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    Quote Originally Posted by Jaska View Post
    Yes, but these go back to original *k which in Old West Finnish only has developed into a vowel u. The word rauta has u in all Finnic languages, so it cannot go back to original *k but *u. Therefore an etymology where there is *k in the donor language cannot be correct. Because we know that other Finnic languages did not change their *k > u, we cannot assume that they did so in this one and only exceptional word. Right?
    I see your point! However, every word has its own history and it is always unique. So, if I want to insist in this connection between the forms raut* and rak*, there are two possibilities. The first one is very Finnocentric, as it would require that the word ”rauta” has a Finnish origin and that’s why the Finnish form has prevailed in other Finnic languages. The other possibility is that this change from rakta to rauta happened in a language such as Merya/Meschera languages or in an unknown source language between Caucasus and the above-mentioned extinct languages and the word arrived in the Baltic Sea area in the form ”raut*”.

    In any case, one of the earliest smelted iron artifacts are found in Anatolia, and in my opinion, it is not impossible that the same word travelled from Turkey/Caucasus through the Eastern route to Northern Europe. Almost all Caucasian languages have a possible cognate word to rak/raq. However, I am broad-minded and open to many interpretations. But it is true that I am against the current a piori rule that if a word is found, even marginally, in a Germanic language, it must be a Germanic loanword and against this a priori hierarchy: Germanic/Scandinavian languages – Baltic languages - Slavic languages – Finnic languages – Saami languages.

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    Quote Originally Posted by Kristiina View Post
    I see your point! However, every word has its own history and it is always unique. So, if I want to insist in this connection between the forms raut* and rak*, there are two possibilities. The first one is very Finnocentric, as it would require that the word ”rauta” has a Finnish origin and that’s why the Finnish form has prevailed in other Finnic languages. The other possibility is that this change from rakta to rauta happened in a language such as Merya/Meschera languages or in an unknown source language between Caucasus and the above-mentioned extinct languages and the word arrived in the Baltic Sea area in the form ”raut*”.

    In any case, one of the earliest smelted iron artifacts are found in Anatolia, and in my opinion, it is not impossible that the same word travelled from Turkey/Caucasus through the Eastern route to Northern Europe. Almost all Caucasian languages have a possible cognate word to rak/raq. However, I am broad-minded and open to many interpretations. But it is true that I am against the current a piori rule that if a word is found, even marginally, in a Germanic language, it must be a Germanic loanword and against this a priori hierarchy: Germanic/Scandinavian languages – Baltic languages - Slavic languages – Finnic languages – Saami languages.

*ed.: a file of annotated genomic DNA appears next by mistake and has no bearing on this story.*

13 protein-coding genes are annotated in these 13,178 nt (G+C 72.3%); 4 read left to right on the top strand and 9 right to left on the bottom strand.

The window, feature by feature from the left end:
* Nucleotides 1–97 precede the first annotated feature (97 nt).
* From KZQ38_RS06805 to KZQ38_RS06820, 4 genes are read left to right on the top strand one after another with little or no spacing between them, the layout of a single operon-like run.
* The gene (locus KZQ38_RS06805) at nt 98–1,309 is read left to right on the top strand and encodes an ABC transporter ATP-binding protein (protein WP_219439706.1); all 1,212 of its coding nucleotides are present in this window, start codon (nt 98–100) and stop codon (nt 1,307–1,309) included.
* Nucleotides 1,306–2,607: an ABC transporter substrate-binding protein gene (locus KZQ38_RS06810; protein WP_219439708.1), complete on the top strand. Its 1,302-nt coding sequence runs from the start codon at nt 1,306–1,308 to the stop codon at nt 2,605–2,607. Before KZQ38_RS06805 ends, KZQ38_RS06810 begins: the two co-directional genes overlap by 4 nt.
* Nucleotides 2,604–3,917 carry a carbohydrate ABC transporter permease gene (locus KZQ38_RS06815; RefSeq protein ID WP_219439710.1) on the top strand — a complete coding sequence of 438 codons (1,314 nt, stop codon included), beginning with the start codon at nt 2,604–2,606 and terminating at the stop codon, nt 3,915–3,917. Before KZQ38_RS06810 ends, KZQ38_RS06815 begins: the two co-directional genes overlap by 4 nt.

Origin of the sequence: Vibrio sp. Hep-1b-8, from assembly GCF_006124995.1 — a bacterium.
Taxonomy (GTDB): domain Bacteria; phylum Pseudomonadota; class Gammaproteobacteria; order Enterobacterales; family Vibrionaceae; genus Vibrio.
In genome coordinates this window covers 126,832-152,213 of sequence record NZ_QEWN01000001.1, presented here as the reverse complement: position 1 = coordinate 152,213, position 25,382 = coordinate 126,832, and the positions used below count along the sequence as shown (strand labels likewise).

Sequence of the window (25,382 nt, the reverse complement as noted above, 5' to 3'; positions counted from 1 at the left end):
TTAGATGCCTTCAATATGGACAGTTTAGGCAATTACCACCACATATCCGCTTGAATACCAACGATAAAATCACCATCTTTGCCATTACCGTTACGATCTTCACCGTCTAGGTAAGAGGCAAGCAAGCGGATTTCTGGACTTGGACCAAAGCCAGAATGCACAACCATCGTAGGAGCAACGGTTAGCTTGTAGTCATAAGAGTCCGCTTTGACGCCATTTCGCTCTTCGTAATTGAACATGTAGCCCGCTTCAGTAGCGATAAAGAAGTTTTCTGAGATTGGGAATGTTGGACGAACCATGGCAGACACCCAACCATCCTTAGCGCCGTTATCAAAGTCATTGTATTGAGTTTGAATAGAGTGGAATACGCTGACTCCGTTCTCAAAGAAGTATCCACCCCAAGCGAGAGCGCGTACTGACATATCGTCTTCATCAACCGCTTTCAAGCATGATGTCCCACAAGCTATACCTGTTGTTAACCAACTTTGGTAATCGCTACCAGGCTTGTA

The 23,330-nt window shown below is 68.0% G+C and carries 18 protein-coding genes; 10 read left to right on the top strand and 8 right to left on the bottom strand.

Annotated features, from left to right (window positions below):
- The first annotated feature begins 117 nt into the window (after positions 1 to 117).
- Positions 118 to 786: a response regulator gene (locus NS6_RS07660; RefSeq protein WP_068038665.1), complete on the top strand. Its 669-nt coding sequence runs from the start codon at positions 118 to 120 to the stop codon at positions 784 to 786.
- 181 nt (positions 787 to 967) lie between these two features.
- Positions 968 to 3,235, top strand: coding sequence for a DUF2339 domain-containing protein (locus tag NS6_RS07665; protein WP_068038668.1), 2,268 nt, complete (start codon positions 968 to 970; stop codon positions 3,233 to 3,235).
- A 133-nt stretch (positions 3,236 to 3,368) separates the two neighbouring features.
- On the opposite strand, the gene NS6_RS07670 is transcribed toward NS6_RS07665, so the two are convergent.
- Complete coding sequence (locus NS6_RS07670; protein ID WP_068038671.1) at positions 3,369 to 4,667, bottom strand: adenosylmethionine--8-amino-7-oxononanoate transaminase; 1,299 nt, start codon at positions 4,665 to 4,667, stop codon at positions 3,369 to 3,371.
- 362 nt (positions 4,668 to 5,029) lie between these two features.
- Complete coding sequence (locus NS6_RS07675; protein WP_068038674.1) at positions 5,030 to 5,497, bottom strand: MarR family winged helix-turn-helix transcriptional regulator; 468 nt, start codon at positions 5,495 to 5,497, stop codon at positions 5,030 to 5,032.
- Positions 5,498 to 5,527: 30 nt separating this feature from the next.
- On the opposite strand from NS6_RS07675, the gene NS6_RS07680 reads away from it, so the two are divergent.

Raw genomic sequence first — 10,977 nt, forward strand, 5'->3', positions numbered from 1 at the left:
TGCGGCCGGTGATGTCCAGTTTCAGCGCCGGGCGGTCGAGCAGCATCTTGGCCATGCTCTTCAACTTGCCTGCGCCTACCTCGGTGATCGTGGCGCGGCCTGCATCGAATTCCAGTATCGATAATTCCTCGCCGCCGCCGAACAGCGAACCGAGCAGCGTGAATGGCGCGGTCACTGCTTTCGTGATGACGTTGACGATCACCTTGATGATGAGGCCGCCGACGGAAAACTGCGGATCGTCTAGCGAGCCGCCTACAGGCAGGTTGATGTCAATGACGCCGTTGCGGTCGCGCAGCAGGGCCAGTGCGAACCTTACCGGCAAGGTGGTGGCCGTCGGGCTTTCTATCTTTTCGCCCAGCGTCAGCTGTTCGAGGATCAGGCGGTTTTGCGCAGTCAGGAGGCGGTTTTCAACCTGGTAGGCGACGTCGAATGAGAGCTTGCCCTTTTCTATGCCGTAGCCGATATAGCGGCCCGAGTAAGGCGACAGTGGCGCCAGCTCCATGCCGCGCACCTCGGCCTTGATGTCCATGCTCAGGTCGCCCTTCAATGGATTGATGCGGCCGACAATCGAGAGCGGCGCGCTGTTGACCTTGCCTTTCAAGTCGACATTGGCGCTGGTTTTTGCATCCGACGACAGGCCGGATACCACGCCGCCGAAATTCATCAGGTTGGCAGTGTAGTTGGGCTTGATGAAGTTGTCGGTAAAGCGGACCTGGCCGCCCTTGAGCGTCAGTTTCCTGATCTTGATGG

Just what I was going to say.

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    1 out of 1 members found this post helpful.
    Wide-spread language families? - people in Mozambique speak portuguese language but still are Africans. It is almost to late to determine who is language owner and who user only (in finnish language case for example).

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    Quote Originally Posted by ”Kristiina”
    However, I am broad-minded and open to many interpretations. But it is true that I am against the current a piori rule that if a word is found, even marginally, in a Germanic language, it must be a Germanic loanword and against this a priori hierarchy: Germanic/Scandinavian languages – Baltic languages - Slavic languages – Finnic languages – Saami languages.
    To my knowledge, there is no such a priori hierarchy. All that matters is: in which language we can find semantically and phonologically most plausible original? Very often it is some Germanic language stage, although Baltic loanwords are also numerous, considering that they are temporarily more restricted.

    All those words which are considered IE loanwords in Finnic and/or Sámi have wider distribution in Indo-European than in Uralic language family. That is one main criterion, other being sound substitution. For example, a word with a cognate set IE *b ~ U *p can only be borrowed from IE to U, because Uralic *p would have substituted with IE *p, not *b.

    Conclusion:
    No a priori hierarchy, only scientific, objective criteria!

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    I dug out my old papers that I have printed out from Internet more than 10 years ago with the following results: Gaulish glossary, roudo- (red, rust); Umbrian glossary, rofu, rufru (red); Oscan glossary, rufru (red, rust); Thracian glossary, rudas (red); Tocharian glossary, ratre (red). Instead, Hittite and Hattic word for iron is totally different: hapalki. Then I noticed that some Anatolian languages, such as Luwian, Lycian, Lydian and Phrygian (as well as northwest Caucasian languages), do not have words with iniatial R, so this word should not originate in Anatolia.

    There seems to be even four roots that all mean red or brown and are close to each other: 1. rout/raut; 2. ruf/rub; 3. rus/ras. 4. ruk/rak.

    I would sat that all these words originate somewhere in south Russia and are obviously linked with IE languages but not only with them. They may have taken different routes at different times. The distribution of the root ”raut/rout” is anyway the following:
    red: Thracian ,Tocharian, all Celtic languages, all Germanic languages, (Finnic languages colour of horse)
    metallurgical term: all Baltic languages, all Finnic languages, all Saami languages, all Slavic languages.

    After all this investigation, I would say that it is a loanword in all above languages.